Montesquieu

In Mohammedan sta­tes one is not only mas­ter of the life and pos­ses­sions of the women sla­ves, but also of what is cal­led their vir­tue or their honor.1 It is one of the mis­for­tu­nes of those coun­tries that the grea­ter part of the nation is born only to serve the sen­sua­lity of the other part. Such ser­vi­tude is rewar­ded by the indo­lence such sla­ves are allo­wed to enjoy, which is yet ano­ther mis­for­tune for the state.

It is this indo­lence that makes these Oriental sera­glios into pla­ces of delight for the very per­sons against whom they are crea­ted.2 People who fear only work can find their hap­pi­ness in these tran­quil pla­ces. But it is clear that even the spi­rit of the esta­blish­ment of sla­very is the­reby belied.

Reason would not have the mas­ter’s power extend beyond things rela­ted to his ser­vice ; sla­very must be for uti­lity, and not for sen­sua­lity. The laws of modesty are part of natu­ral law, and should be evi­dent to every nation on earth.

Now if the law that pre­ser­ves the modesty of sla­ves is good in sta­tes where unli­mi­ted power makes a mockery of eve­ry­thing, how good will it be in monar­chies ? How good will it be in repu­bli­can sta­tes ?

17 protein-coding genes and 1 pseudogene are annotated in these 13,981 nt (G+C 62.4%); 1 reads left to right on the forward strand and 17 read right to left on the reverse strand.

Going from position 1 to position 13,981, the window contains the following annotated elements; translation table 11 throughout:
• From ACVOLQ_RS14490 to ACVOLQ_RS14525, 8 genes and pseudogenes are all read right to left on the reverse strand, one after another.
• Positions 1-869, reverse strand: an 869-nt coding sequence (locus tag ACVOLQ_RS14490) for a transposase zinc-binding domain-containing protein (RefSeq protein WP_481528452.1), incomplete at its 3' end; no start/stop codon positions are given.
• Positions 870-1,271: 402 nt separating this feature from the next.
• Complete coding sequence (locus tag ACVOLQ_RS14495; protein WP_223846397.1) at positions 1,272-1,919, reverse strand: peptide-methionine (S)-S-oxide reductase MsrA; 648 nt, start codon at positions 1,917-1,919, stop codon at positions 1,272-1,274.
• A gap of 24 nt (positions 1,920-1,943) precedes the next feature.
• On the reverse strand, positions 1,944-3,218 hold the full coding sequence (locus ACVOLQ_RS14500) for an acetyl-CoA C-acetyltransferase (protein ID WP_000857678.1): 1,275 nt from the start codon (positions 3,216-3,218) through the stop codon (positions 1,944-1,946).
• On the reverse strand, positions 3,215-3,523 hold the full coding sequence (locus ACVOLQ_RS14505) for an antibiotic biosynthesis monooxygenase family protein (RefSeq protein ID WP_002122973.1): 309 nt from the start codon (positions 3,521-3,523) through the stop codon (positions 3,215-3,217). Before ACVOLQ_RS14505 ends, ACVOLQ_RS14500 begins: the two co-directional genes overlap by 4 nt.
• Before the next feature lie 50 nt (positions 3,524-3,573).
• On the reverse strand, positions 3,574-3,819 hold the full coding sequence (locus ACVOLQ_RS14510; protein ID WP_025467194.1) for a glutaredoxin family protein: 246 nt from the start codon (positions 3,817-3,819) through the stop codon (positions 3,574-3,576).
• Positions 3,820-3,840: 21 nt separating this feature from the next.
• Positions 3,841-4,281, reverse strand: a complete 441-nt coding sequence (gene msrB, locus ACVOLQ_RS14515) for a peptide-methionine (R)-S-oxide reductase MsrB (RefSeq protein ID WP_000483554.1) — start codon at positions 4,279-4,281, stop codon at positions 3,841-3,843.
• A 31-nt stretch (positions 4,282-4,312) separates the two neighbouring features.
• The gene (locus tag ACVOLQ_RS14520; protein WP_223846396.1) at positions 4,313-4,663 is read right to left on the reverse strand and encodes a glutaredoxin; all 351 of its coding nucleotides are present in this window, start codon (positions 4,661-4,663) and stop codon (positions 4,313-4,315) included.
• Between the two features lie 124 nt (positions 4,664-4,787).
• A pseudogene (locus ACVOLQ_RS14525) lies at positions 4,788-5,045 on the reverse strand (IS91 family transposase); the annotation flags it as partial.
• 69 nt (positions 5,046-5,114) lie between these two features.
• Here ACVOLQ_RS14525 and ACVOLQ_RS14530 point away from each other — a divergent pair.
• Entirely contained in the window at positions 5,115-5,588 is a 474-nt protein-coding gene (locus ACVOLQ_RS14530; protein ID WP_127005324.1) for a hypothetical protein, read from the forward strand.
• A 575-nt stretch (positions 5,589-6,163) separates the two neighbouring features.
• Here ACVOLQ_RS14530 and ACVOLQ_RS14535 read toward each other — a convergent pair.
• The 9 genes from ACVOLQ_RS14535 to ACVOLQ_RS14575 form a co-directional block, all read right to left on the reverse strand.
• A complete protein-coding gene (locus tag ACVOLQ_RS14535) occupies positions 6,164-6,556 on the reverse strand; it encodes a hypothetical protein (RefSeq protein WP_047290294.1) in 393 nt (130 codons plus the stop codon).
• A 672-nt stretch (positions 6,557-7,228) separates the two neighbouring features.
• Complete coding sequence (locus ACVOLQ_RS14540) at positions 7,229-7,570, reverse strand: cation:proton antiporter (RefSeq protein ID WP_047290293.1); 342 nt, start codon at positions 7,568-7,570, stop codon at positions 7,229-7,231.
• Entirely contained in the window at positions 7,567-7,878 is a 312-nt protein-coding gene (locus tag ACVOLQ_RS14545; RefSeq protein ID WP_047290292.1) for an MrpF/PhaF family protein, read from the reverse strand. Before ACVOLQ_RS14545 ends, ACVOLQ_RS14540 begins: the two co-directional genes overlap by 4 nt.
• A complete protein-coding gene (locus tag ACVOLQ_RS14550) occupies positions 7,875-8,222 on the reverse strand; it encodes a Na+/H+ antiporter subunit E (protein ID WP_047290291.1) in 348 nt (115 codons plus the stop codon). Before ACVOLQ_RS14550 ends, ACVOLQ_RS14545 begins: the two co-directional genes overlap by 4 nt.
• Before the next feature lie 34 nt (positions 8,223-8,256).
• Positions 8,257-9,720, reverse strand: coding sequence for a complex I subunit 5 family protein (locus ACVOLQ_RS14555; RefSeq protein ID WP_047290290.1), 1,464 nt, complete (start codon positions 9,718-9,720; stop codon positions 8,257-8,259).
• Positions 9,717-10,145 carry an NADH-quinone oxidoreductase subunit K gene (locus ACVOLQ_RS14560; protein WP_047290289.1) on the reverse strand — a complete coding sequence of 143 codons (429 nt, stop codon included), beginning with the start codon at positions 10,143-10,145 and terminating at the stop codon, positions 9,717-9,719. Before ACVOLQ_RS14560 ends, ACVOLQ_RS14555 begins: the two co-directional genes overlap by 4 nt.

There is a pro­vi­sion in the Law of the Lombards that appears good for all govern­ments : “If a mas­ter sedu­ces the wife of his slave, those sla­ves shall both be free”3 : an admi­ra­ble adap­ta­tion for pre­ven­ting and che­cking the inconti­nence of mas­ters without too much seve­rity.

I do not find that the Romans had a good policy on this mat­ter. They unlea­shed the inconti­nence of mas­ters ; they even more or less depri­ved their sla­ves of the right of mar­riage. They were the basest part of the nation, but howe­ver base, it was good that they should have morals ; and besi­des, by denying them mar­ria­ges, they cor­rup­ted those of the citi­zens.

See Chardin, Voyage de Perse.

See Chardin, vol. II, in his description of the market of Izagour [II, 3–5].

Book I, tit. 32, §5.